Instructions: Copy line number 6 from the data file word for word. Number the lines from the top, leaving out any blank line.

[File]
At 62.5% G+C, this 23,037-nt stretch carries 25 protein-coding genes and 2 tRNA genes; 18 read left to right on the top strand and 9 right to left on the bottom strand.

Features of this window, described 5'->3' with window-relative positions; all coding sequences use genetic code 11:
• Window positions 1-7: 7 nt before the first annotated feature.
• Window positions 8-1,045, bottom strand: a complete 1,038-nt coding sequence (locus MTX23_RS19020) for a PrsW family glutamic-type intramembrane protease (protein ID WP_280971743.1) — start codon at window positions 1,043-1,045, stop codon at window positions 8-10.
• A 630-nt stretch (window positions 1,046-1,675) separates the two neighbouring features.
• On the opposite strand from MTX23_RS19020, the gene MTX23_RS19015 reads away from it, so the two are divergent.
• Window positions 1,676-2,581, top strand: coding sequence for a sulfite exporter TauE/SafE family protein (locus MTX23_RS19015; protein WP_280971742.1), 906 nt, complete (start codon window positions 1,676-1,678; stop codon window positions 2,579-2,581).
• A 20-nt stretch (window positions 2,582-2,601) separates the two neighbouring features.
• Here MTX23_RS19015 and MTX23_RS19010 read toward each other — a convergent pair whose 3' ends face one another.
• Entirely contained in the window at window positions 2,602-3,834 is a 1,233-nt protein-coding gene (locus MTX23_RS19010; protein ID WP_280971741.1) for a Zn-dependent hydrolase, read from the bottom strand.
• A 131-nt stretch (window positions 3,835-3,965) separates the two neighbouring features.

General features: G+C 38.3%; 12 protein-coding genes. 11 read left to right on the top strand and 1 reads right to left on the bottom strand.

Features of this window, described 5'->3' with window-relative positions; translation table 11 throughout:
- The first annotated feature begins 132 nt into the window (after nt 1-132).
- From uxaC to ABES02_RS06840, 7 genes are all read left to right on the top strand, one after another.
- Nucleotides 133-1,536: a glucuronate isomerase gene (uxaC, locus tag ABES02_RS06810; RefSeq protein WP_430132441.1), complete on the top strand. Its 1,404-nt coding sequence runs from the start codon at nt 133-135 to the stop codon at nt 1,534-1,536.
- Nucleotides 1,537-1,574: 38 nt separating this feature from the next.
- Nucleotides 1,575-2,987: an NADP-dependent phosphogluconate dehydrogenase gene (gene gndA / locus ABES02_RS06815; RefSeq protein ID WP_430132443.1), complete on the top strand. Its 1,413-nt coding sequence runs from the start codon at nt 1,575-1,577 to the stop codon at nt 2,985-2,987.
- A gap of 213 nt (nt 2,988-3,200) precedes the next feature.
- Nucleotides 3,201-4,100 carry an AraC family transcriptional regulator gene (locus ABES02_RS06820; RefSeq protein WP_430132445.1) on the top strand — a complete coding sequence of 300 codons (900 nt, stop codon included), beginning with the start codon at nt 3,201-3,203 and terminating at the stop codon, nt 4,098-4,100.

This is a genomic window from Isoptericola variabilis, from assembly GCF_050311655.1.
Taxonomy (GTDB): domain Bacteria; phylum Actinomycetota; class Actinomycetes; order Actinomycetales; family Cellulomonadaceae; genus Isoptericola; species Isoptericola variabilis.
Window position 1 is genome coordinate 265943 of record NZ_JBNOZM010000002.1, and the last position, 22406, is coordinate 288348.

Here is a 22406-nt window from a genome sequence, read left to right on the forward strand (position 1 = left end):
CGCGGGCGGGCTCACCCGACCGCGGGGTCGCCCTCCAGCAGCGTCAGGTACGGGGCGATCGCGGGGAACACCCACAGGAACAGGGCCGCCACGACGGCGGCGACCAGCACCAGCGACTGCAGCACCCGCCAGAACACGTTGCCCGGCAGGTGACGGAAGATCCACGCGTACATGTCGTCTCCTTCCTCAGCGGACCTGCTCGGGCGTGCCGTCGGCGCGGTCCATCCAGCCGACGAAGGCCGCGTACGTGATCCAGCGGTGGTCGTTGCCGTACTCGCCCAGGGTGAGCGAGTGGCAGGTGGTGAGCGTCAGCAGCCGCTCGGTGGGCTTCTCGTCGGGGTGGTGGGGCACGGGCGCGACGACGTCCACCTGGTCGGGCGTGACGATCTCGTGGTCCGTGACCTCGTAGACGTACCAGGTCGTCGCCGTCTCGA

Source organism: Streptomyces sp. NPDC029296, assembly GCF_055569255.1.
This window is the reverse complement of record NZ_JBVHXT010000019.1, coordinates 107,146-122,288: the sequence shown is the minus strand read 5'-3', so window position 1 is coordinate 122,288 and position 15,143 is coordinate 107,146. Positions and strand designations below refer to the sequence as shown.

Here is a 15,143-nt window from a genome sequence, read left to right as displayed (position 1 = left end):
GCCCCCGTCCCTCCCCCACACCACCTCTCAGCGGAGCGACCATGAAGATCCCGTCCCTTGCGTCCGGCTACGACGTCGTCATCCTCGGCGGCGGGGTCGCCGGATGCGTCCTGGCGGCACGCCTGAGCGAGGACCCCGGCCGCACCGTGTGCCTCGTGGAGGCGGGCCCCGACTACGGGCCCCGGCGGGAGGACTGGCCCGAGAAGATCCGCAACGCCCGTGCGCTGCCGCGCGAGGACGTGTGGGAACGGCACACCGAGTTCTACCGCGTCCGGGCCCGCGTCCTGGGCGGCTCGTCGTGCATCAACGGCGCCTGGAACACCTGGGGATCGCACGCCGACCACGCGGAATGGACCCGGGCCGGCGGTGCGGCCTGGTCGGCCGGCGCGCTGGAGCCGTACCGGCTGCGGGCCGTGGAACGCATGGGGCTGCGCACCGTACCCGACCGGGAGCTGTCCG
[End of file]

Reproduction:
• On the opposite strand from MTX23_RS19020, the gene MTX23_RS19015 reads away from it, so the two are divergent.